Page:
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Misfits & Me: Collected Non-fiction

Misfits and many Mandy Sayer appear to go together like chocolate and red wine, or Laurel and Hardy, or most importantly Mandy and husband Louis Nowra, two likeminded souls who accept that they are different to the accepted norm in the way they choose to live their lives, but do so and do so very successfully and happily.

But onto the stories encapsulated within the book, a book of Sayers published essays with topics ranging from her childhood, to current times and the wonderful, eclectic mix of people that life does contain.

In her daily life, whether as a writer, freelancer or everyday person she has enjoyed the company of so many people society would call marginalised, with the interesting discovery that these people, the battlers, the diverse and the definitely different do not consider they are marginalised, just different as they see things from a different perspective and live their lives accordingly.

Balanced perspective is delivered with three specific sections loosely categorised into life, love and literature and art, which allows a very diverse and yet similar cross section of people to be presented, such as Aunty Avril the family hoarder, a relative who went on to be the first member of the family to exhibit this particular trait, but certainly was not the last.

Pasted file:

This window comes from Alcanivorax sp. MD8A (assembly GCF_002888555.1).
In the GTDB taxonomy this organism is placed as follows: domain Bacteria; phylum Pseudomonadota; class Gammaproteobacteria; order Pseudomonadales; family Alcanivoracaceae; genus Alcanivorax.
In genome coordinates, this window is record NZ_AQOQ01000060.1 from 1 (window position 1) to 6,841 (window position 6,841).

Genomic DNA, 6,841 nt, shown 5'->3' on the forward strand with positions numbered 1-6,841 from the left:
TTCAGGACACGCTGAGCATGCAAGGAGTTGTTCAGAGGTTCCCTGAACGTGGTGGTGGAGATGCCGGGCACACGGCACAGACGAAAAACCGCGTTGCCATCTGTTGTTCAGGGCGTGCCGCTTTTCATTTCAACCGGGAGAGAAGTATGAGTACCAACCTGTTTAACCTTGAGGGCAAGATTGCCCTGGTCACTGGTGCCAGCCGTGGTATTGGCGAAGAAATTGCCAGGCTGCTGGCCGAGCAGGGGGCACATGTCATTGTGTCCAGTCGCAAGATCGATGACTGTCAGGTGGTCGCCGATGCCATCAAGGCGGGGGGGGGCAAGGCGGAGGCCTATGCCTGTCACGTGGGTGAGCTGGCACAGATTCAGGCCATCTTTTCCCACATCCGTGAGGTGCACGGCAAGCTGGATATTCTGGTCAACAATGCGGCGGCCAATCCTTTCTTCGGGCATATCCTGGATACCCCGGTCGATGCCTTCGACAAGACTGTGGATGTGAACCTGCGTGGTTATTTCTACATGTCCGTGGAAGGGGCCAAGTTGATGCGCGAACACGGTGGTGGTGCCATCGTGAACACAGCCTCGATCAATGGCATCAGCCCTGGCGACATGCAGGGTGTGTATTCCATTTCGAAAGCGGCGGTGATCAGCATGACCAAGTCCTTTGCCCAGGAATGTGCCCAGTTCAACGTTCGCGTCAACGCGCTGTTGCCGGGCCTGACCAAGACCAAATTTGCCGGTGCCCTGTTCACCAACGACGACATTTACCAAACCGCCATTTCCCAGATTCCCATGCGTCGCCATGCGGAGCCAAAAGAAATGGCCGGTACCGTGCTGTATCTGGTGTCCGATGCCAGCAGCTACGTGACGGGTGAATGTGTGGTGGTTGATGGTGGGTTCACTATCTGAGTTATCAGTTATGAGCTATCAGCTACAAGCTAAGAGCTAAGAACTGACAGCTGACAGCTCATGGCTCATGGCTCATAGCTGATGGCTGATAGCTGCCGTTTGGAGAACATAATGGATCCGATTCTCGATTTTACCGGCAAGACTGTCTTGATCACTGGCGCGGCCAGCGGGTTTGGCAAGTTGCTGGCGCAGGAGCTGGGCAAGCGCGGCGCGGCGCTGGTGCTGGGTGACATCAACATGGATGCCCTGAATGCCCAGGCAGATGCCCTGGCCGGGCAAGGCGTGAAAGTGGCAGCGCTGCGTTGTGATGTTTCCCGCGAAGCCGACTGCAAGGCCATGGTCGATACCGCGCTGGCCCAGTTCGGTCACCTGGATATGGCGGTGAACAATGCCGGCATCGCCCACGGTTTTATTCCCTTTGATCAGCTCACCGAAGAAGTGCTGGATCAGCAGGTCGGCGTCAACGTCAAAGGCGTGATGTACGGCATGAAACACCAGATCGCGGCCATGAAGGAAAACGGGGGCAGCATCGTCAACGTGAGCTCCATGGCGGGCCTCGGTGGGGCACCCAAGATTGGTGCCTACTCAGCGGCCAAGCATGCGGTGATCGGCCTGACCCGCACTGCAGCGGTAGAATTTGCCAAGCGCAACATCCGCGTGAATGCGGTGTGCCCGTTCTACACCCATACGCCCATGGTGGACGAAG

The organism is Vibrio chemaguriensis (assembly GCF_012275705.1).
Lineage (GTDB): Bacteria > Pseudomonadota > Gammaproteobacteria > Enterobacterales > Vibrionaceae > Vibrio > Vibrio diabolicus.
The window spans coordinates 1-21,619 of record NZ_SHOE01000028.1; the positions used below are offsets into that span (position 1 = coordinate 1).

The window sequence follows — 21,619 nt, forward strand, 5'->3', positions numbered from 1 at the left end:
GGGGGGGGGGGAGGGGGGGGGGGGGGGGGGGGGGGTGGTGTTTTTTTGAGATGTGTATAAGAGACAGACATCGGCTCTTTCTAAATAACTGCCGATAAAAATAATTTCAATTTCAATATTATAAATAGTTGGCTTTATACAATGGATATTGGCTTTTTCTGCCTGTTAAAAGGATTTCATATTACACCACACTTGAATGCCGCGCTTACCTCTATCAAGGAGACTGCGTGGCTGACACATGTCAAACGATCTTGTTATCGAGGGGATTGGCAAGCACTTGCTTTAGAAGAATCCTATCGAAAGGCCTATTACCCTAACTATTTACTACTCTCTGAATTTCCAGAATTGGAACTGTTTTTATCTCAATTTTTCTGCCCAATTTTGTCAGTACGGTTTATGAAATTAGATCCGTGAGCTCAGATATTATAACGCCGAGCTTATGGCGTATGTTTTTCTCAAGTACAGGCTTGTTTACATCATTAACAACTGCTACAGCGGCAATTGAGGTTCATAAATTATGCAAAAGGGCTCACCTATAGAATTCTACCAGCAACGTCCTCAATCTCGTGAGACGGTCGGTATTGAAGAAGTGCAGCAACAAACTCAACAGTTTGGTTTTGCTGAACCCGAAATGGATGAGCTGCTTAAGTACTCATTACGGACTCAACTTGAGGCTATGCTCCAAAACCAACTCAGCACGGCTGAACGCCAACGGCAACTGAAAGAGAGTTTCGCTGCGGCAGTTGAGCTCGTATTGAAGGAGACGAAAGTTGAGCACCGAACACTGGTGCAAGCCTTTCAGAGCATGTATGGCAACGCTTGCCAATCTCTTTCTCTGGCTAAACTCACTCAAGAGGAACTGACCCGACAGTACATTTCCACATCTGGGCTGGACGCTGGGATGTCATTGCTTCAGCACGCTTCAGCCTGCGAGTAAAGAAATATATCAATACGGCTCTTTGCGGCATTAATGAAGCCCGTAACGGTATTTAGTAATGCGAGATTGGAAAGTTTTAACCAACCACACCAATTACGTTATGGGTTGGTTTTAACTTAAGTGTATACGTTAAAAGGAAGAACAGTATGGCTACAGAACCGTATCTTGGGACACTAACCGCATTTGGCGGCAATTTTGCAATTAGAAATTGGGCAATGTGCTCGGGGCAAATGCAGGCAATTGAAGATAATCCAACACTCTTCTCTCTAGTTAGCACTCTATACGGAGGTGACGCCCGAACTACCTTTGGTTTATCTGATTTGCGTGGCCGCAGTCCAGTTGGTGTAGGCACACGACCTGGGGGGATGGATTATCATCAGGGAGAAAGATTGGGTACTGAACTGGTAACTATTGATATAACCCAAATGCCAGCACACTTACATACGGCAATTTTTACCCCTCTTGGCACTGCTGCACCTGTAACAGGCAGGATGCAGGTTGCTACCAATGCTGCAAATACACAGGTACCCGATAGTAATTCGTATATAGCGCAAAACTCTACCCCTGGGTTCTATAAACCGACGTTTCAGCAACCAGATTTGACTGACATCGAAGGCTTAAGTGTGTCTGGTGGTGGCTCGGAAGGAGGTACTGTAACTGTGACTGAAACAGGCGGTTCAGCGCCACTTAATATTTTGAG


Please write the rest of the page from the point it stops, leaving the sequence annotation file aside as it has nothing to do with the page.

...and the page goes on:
Moving as a young teen to New Orleans with her father, formed a very important aspect of Mandy Sayers life; a life where she performed as a tap dancer to the accompaniment of her father’s music. Here she was to meet the young people known as Quarter Rats, the kids who earned a living dancing on the street of New Orleans. They were fascinated by her style, her fathers drumming and the fancy steps she could do. Pork Chop and the street kids agreed she was a good tapper!

A section devoted to Thea Astley makes very good reading, as she and Sayer discuss the various aspects of being a writer, with another fascinating look a little further on in respect to Ernest Hemmingway and how he, once a lauded writer, fell from perhaps not grace, but certainly fashion!

One of the more memorable pieces is Elsie Turns Forty. Elsie was the first women’s refuge to be created in Australia at a time when there was little, if no support for abused women and children. Forty years on, in 2014 it was finally closed, having offered shelter, hope and support to so many over the years.

People Power at Ponderosa also rates up there with the more memorable stories, as Sayer has painted a powerful word picture with the help of Woolley with his prosaic acceptance of the hand life has dealt him and a group of people making the most out of what they have been given or offered.

A short piece on the Reviewer is also one of interest, nestled amongst the many pieces, most relating to an event of significance in her own life, but all offering a closer look into the ‘other side’ of society and the intriguing people that find themselves enveloped in this lifestyle, often for better and or worse.

Warm, quirky, and immensely enjoyable the essays are portraits in words, which will leave you with a new and fresh perspective on who the people are that often end up classified as the misfits of society; people who will remain with you for a very long time!

Great reading.

AuthorMandy Sayer
PublisherNew South Publications
DistributorNew South Books
ReleasedOctober 2018